It has been some time since I took a look at Aaron's (NYSE:AAN), a company that was once was a part of my own portfolio. I had picked up shares at $27.78/share late in 2014 on what I felt was a fairly compelling story at face value. After all, this was a company that had rebuked multiple takeover bids (PE fund Vintage Capital, Rent-A-Center (NASDAQ:RCII)) at a modest premium to the current share price; new management was in place; the recently acquired Progressive business seemed healthy enough; and the company was trading at a historically fair valuation. After enjoying a healthy run (30% in six months), however, I penned a research note here on Seeking Alpha that Aaron's was likely to find some hefty resistance heading into the remainder of 2015 and was near fair value. I sold my shares and moved on to greener pastures.
Every once in a while you dodge a bullet, and this was definitely the case for me with Aaron's. The eve of Q3 2015 results likely marked a peak in the company's stock for years to come, with the stock nearly cut in half overnight. Weak results led to a sharp decline in share price, and a meaningful rally has not yet taken place, despite some otherwise positive news like a new Wal-Mart partnership. We're now back well below the price at which I made my initial purchase, so is now the time to rebuy?
Why I Can't Own Aaron's Long Term
The short answer is no. My initial investment in Aaron's was one primarily driven by catalysts and momentum, not the underlying fundamentals. I never intended to be in the company for the long haul. At times, it can be the right play to own a mediocre company with slowly deteriorating fundamentals in order to play market sentiment, and Aaron's was that company early in 2015. That has now changed, and at this point, being an Aaron shareholder means believing the long-term picture.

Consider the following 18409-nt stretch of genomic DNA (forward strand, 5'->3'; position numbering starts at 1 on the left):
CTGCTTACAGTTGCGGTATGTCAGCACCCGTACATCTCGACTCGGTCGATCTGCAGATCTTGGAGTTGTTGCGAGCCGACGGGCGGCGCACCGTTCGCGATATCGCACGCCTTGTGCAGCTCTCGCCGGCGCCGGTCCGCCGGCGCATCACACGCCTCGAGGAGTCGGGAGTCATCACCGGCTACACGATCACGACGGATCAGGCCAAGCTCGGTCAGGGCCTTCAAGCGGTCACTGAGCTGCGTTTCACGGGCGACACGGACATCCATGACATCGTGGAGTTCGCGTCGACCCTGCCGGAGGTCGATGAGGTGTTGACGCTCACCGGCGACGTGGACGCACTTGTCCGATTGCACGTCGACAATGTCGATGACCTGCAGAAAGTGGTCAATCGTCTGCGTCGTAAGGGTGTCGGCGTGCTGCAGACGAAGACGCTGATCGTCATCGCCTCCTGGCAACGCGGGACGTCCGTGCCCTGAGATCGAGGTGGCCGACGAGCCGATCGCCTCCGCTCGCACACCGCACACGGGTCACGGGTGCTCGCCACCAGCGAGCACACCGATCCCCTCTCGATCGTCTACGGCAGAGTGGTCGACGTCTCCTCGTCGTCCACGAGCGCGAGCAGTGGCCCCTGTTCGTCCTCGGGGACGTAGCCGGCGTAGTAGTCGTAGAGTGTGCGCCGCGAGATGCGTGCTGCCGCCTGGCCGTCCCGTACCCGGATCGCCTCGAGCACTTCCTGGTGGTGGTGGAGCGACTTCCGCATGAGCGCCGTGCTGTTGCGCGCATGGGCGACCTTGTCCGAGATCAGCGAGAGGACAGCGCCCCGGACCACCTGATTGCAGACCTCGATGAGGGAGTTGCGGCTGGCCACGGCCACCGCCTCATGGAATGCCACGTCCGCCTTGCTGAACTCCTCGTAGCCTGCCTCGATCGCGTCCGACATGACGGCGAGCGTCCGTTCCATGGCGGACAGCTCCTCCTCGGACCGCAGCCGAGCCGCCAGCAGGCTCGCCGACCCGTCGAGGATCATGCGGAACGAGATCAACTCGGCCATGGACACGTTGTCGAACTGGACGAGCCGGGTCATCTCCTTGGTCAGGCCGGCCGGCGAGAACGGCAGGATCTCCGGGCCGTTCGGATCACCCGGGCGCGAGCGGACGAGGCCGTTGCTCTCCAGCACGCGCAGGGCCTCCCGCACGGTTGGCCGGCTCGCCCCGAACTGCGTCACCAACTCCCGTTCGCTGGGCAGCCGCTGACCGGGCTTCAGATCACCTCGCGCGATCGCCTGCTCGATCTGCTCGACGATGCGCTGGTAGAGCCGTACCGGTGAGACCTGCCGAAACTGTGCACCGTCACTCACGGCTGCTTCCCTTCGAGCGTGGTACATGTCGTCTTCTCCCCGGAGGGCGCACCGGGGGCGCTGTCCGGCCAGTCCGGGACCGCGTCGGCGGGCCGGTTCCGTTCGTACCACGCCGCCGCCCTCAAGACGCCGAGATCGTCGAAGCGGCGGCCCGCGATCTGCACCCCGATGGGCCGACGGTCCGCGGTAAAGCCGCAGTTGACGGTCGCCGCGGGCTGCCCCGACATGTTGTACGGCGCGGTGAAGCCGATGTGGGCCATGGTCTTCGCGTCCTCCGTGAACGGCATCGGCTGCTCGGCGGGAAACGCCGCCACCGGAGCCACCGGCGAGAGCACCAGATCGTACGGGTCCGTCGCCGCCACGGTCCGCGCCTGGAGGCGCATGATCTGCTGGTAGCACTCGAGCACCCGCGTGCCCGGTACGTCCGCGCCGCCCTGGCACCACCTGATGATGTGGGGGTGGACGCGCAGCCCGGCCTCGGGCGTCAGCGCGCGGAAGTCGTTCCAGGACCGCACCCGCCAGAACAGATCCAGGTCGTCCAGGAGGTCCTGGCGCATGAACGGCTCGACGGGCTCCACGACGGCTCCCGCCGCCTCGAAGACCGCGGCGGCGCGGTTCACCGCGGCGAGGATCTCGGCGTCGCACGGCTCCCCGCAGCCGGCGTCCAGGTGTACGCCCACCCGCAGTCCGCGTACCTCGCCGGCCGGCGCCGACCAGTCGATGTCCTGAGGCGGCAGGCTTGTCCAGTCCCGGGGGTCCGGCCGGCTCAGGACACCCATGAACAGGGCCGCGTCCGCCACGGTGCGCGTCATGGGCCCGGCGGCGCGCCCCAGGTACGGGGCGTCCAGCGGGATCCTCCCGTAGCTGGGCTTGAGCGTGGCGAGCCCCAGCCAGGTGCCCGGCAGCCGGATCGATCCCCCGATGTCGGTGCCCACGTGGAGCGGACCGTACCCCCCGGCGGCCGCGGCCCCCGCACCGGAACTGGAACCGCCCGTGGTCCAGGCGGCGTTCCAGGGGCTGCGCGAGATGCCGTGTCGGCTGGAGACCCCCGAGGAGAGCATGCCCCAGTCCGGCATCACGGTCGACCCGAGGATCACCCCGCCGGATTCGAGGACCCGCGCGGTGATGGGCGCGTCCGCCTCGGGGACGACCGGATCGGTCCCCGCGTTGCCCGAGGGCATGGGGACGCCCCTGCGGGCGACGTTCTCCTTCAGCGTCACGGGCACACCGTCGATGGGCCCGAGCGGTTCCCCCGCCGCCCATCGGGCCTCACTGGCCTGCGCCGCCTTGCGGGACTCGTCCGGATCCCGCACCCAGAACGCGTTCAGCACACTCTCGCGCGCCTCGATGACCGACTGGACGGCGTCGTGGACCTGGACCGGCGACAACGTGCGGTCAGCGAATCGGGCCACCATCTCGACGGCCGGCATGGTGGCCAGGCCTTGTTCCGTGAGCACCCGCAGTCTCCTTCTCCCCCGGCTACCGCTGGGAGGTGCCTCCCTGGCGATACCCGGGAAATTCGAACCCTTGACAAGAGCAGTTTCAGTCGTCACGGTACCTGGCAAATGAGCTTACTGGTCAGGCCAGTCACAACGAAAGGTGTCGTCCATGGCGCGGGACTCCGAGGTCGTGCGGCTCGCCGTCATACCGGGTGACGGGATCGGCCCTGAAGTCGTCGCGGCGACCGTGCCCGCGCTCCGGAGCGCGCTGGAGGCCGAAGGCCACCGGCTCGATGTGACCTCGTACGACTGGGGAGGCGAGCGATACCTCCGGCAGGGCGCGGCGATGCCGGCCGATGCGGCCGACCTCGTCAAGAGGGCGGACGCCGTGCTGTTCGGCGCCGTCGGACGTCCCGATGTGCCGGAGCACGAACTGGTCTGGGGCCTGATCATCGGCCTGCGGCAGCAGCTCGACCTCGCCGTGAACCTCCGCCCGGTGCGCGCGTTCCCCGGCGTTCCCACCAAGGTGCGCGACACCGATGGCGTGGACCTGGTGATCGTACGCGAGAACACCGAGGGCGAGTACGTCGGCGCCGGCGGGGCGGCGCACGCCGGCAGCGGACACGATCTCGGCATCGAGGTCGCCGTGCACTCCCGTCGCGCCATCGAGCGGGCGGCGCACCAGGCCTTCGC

So why the lack of faith in the business model? Aaron's, at its core, is a simple business. It buys things consumers want but can't afford outright, and then leases those same items back to them, pocketing a spread. Over time, Aaron's revenue has become more concentrated on this core leasing business, rather than ancillary revenue. This ancillary revenue primarily consists of non-retail sales, in which the company buys and subsequently sells leasable products to franchisees. Such sales are flat over the 2011-2015period, despite a moderate uptick (5%) in franchisees. To blame for this is the fact that franchisees, dealing with falling y/y same store sales, are simply carrying less inventory. Click to enlarge